Sunday, 17 April 2011

Myths about planting banana

My mom had been against planting the banana plant in our house for reasons as strange as Vaastu. I always thought (and still believe) that Vaastu is more science and less faith. Banana plants have been humbly serving as grey water filters for long. The outlet in almost all bathrooms in villages are redirected to a cluster of banana plants. People even pee in these bathrooms - I used to find it disgusting, until I understood the reasoning recently. Normally, even kitchen dishes are washed under the banana plant. The phosphates in the soaps and detergents are great for the banana plants and the Nitrogen in the urine is always welcome. Though this concept is being revived by people working in this area such as Biome, it is fast disappearing in villages, sadly.

I got around the first hurdle to plant the banana plant by getting one planted in my cousin's empty plot next door. No house yet, so no Vaastu complications.
I built a crude clothes washing area around this and slowly moved most of our laundry there.
Next, when I wanted to extend the filter to handle more soapy water, I wanted to plant more banana plants along with some Canna and reeds.

There is no dearth of banana plants in our locality, but another myth had to be broken. My mom tells me a banana plant has to be planted by an elderly person only. I thought hard but couldn't figure out why and she wouldn't tell. So, today, I went to a neighbor's place to pick up some saplings and the owner, an old lady also said the same. After much prodding, she said that there is a belief that people die soon after they plant banana, Banyan, Tamarind, etc.. I did not want to hurt her feelings, so came home promising her that I will get it planted by someone else.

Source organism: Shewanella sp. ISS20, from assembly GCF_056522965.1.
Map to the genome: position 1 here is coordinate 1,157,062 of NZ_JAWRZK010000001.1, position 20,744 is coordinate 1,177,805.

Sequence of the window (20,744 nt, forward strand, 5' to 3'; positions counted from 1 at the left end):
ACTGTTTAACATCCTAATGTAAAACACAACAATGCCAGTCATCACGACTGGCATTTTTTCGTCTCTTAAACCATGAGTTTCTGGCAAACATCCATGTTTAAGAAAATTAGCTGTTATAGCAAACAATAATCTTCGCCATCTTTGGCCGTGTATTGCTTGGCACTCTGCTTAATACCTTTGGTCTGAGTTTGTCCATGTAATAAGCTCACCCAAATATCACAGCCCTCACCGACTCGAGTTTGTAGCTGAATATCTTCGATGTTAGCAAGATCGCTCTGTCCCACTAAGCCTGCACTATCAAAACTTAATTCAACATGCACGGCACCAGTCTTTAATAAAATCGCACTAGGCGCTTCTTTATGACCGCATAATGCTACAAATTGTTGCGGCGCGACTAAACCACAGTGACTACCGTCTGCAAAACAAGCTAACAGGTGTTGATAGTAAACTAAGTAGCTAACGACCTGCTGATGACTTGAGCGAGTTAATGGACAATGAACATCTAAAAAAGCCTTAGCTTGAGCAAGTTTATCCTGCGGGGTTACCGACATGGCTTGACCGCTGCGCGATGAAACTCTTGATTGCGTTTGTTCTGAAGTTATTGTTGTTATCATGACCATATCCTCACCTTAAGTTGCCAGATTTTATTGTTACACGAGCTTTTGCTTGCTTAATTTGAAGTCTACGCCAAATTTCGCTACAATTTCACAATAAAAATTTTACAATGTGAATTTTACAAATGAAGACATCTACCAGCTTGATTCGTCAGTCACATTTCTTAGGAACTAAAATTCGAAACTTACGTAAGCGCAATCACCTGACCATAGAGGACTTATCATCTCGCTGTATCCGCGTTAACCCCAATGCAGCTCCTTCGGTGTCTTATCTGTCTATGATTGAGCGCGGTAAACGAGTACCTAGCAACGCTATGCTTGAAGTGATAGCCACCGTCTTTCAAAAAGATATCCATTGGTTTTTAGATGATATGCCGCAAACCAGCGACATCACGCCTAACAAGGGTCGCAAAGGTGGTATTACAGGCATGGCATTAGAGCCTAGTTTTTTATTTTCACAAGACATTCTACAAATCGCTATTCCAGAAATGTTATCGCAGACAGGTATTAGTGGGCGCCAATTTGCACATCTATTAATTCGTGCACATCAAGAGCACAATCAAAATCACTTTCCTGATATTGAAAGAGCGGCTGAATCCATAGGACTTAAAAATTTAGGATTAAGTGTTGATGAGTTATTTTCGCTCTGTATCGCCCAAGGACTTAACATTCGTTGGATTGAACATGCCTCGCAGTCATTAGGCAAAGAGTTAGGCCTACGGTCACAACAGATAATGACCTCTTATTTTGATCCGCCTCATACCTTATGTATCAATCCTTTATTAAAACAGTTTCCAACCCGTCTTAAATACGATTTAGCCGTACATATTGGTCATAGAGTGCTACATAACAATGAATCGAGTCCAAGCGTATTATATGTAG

My rather progressive aunt, who lives in a village, is visiting us and I asked her what she feels about this belief. She agreed that these plants and trees are planted by elderly people only, but the reason she gave was slightly different. She says it was more out of respect and the fact that elderly people would have done a lot of good work in their life and hence they 'deserve' the right to plant these useful plants. This was better. So, I went ahead and planted 3 of them (I think I deserve to).